A year ago this time, I was utterly freaked out when my CEO joked “NA drinks a lot of water” (bc I pass by his office when I use the restroom.

    This year, I told him straight up to “pay us more.”

    That’s all. No serious issues, no problems, no drama, no questions.

  56. Allison*

    I seem to hate our open office more than usual this week. Our workstations are arranged in island with one row facing one way and one row facing the opposite direction, and the young woman across from me on our “island” of workstations constantly has people coming to her to confer on this and that thing, but rather than walk around to her side they just stand at my desk, right next to me, and talk to her over the desks. Right next to me! It’s very distracting. Some of them have a habit of tapping on my desk as they talk to her. Is there a polite way to tell people this is distracting and I’d prefer people go around to her workstation?

    And it’s distracting in general when people have conversations right behind me, which happen all the time as they guy who works behind me is a popular guy. When this happens, it’s hard to be productive, but I can’t slack off lest they see my screen and see I’m not working hard enough.

    AND for some reason everyone seems extra chatty. I get the flurry of work-related activity and conversations because we have a company meeting next week, but there seems to be a lot more socializing in addition to that. I’m really tempted to leave early and work from home this afternoon so I can actually focus.

    On a slightly unrelated note, my workstation seems to be treated like public domain when I’m not in the office. Sometimes I come in to find random stuff has been left on my desk, or my chair settings were messed with. Rude.

    1. Katie the Fed*

      I am in the EXACT same situation, and this week was particularly vexing. I’m THISCLOSE to telling the guy across from me to stop chewing with his mouth open all day. Ugh.

      But yes, I think it’s totally ok to tell people who are hovering to talk to someone else that they need to move. I usually say very nicely “Hey, I’m actually in the middle of a big project and this is really distracting – would you mind not standing right here while you talk? Thanks so much!”

      Open cubicles are just torture for introverts.

      1. Allison*

        Tell me about it. And I feel bad when I have to put in headphones and use my music to block people out, instead of “being a part of things,” but when the conversation is completely irrelevant to my life, when people talk about weddings, do I really want to waste time smiling and nodding? No, I want to get my stuff done.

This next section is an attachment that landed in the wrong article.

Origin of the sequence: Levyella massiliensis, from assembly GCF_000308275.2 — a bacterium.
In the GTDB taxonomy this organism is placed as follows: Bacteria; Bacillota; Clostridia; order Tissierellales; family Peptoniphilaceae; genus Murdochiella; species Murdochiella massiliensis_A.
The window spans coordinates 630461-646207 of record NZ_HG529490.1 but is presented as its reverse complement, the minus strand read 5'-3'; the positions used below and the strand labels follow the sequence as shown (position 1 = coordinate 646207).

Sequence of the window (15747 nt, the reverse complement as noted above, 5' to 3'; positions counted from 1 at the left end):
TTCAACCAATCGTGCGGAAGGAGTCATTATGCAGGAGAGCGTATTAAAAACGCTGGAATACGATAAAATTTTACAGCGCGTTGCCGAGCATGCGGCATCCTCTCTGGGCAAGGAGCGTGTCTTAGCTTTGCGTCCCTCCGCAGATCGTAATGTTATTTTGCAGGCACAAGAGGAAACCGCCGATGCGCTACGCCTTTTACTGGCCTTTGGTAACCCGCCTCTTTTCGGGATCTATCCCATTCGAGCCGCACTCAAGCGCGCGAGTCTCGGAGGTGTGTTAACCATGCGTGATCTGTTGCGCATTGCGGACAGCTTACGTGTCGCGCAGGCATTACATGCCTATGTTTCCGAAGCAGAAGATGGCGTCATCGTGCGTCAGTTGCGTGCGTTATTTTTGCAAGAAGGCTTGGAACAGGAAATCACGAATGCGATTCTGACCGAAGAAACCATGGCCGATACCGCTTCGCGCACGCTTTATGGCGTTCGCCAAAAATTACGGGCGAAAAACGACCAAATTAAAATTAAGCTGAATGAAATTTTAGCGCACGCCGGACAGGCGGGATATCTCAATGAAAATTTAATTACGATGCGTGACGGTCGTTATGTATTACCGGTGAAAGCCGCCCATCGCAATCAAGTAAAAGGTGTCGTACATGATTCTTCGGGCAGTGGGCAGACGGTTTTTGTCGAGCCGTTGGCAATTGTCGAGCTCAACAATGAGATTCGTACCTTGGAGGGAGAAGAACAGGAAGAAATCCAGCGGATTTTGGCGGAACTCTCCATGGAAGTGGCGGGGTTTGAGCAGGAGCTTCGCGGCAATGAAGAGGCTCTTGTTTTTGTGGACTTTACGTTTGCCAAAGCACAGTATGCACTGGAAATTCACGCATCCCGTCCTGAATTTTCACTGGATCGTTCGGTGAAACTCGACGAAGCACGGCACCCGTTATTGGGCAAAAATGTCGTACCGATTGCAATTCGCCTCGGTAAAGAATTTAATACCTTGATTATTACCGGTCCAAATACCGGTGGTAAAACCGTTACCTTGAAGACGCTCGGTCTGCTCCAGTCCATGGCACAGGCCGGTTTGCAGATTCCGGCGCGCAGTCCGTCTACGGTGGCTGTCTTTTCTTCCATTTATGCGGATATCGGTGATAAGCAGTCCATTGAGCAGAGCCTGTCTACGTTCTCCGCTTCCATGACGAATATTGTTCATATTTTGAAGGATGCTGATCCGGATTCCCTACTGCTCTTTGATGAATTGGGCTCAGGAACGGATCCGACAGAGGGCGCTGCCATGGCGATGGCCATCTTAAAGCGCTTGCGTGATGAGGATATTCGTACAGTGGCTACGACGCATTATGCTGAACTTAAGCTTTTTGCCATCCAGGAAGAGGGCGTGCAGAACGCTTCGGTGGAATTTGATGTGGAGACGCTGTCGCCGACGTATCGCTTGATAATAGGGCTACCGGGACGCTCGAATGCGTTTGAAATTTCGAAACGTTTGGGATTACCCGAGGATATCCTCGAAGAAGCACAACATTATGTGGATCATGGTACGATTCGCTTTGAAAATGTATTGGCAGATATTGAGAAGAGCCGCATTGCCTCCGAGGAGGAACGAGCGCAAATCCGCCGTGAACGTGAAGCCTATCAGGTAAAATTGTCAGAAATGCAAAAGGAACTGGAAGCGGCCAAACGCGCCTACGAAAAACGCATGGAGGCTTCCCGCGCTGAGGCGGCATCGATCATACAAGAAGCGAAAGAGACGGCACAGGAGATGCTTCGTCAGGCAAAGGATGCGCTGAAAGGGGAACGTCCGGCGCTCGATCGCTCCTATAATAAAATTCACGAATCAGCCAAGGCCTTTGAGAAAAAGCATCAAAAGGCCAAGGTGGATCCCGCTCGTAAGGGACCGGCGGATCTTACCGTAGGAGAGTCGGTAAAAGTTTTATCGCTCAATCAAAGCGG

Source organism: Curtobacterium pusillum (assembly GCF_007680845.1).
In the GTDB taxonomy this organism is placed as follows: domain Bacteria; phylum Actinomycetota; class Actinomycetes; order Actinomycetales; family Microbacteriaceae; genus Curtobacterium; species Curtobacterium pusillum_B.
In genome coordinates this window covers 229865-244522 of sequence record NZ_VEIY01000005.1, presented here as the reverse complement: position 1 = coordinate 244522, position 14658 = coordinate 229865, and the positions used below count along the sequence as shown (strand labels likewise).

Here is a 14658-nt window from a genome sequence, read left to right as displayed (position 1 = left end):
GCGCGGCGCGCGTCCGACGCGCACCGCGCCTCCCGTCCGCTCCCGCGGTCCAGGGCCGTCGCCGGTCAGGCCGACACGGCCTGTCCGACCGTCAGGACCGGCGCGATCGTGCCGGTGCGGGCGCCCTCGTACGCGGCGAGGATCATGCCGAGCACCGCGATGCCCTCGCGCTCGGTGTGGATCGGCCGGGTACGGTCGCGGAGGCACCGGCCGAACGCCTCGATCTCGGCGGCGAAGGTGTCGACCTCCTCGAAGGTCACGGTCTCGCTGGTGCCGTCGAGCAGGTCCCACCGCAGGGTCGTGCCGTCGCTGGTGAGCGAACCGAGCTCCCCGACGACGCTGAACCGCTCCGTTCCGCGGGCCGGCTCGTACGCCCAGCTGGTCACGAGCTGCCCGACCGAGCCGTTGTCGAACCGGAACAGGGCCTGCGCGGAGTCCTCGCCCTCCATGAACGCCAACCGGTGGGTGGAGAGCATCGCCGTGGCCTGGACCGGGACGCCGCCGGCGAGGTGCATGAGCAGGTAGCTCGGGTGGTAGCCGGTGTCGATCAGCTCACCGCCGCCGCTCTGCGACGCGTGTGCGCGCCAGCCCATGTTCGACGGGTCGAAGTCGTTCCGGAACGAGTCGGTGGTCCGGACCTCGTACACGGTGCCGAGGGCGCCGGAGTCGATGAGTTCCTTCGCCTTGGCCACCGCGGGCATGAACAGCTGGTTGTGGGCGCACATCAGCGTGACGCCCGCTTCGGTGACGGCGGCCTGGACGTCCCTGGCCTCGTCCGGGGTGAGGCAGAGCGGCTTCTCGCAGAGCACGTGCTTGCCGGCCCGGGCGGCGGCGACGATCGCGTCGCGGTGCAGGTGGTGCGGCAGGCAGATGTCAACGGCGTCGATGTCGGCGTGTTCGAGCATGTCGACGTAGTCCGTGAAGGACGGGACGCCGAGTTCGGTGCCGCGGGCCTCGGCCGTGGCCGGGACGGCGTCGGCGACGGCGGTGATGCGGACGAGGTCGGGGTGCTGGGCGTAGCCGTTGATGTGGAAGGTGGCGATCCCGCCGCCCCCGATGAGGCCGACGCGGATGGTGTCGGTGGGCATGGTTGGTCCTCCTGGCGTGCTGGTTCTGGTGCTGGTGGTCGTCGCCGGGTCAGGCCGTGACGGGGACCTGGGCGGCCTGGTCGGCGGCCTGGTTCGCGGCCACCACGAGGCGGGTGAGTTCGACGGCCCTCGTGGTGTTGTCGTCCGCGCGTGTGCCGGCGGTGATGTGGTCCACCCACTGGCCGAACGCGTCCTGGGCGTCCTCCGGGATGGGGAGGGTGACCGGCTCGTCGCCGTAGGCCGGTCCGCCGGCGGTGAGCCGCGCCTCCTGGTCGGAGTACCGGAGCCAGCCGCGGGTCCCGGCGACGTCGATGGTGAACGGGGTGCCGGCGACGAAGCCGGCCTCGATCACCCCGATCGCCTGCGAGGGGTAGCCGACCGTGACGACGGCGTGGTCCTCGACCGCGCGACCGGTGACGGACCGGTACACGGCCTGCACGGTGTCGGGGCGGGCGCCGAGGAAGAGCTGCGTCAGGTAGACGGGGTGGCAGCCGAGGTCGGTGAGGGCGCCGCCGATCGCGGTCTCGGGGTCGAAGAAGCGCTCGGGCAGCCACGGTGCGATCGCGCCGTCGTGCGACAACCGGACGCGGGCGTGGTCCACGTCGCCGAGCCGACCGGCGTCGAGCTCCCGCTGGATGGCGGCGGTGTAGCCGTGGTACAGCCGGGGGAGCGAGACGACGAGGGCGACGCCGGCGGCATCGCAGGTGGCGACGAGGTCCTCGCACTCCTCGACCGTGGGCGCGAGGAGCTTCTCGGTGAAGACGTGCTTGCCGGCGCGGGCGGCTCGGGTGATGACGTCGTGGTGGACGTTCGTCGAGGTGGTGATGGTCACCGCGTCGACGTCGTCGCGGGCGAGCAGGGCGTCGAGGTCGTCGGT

2. Tau*

        I’m usually okay with my open office but today the person across from me had a USB fan going all day and it was making noise and it was so annoying aaaaaah.

        …we’ve also been asked not to use headphones. :(

      3. Jules the First*

        It could always be worse…there’s not quite enough space to walk between my desk chair and the desk behind me, but because we’re on an end, his colleagues often confer at his desk. Which wouldn’t be so bad except that they end up kicking my chair every.single.time they go by.

    2. CMT*

      I think just asking them to move when they’re standing right behind you is all you need to do. It’s not unreasonable or rude. They should be more considerate, but they’re probably totally unaware that they’re in your space.

    3. Rebecca in Dallas*

      Story of my life! I hate the open office plans. I used to vent regularly about my former cube neighbor who was the WORST! My work life got so much better when I was able to move.

  57. Temperance*

    Yesterday, I received an email thanking me for taking Terrible Intern on for this summer, and advising me of my duties as her boss and her schedule.

    I did *not* invite her back, nor did she make arrangements to rejoin us. After a flurry of phone calls and emails to her father (one of our clients), it came out that she actually just put my information down in case her other potential summer internship did not come through. As in, she was going to contact me and give me two weeks or less to put together a school credit internship for her.

    When I call her Terrible Intern, I am not even touching the surface of how awful she was. I’d also like to mention that i work at a fairly prestigious firm, and it shows how over-privileged and clueless Terrible Intern is that she thougth this would be a good idea. (Did I mention that she asked me for HOMEWORK HELP last fall?)

    1. Katie the Fed*

      Wait, what? She was the one who emailed you?

      Did you respond definitively and tell her that you want to clear up any confusion and there is no place for her there this summer?

      1. Temperance*

        This is the bizarre part – SHE didn’t email me, her internship coordinator from her school did! She didn’t even call me or send me an email to ask to come back or to let me know she wanted to come here as backup.

        Because I work at a place with Very Important Clients, and Terrible Intern’s dad is one … I am not sorry to say that I involved the attorney who works with TI’s dad and the attorney confirmed it in writing for me. Under any other circumstance I would ABSOLUTELY have handled on my own, but politics and all that.

        1. Prismatic Professional*

          The attorney confirmed that you do not have a place for TI this summer? If so, YAY!!!! If not, what?!?

          1. Temperance*

            He did! FWIW I’m also an attorney, but not as high-ranking and TI’s dad is this man’s client. I’m really pleased that he handled it.

        2. Lefty*

          Wow. Would you think it appropriate to write back to the coordinator at the school and say something about, “It appears there has been an error in the dates regarding this internship. It took place Month-Month of 2015. Our firm is unable to offer internships this Summer.”? That way you get to point out that it’s NOT HAPPENING, but in the AAM style of addressing it as a simple oversight before escalating if necessary.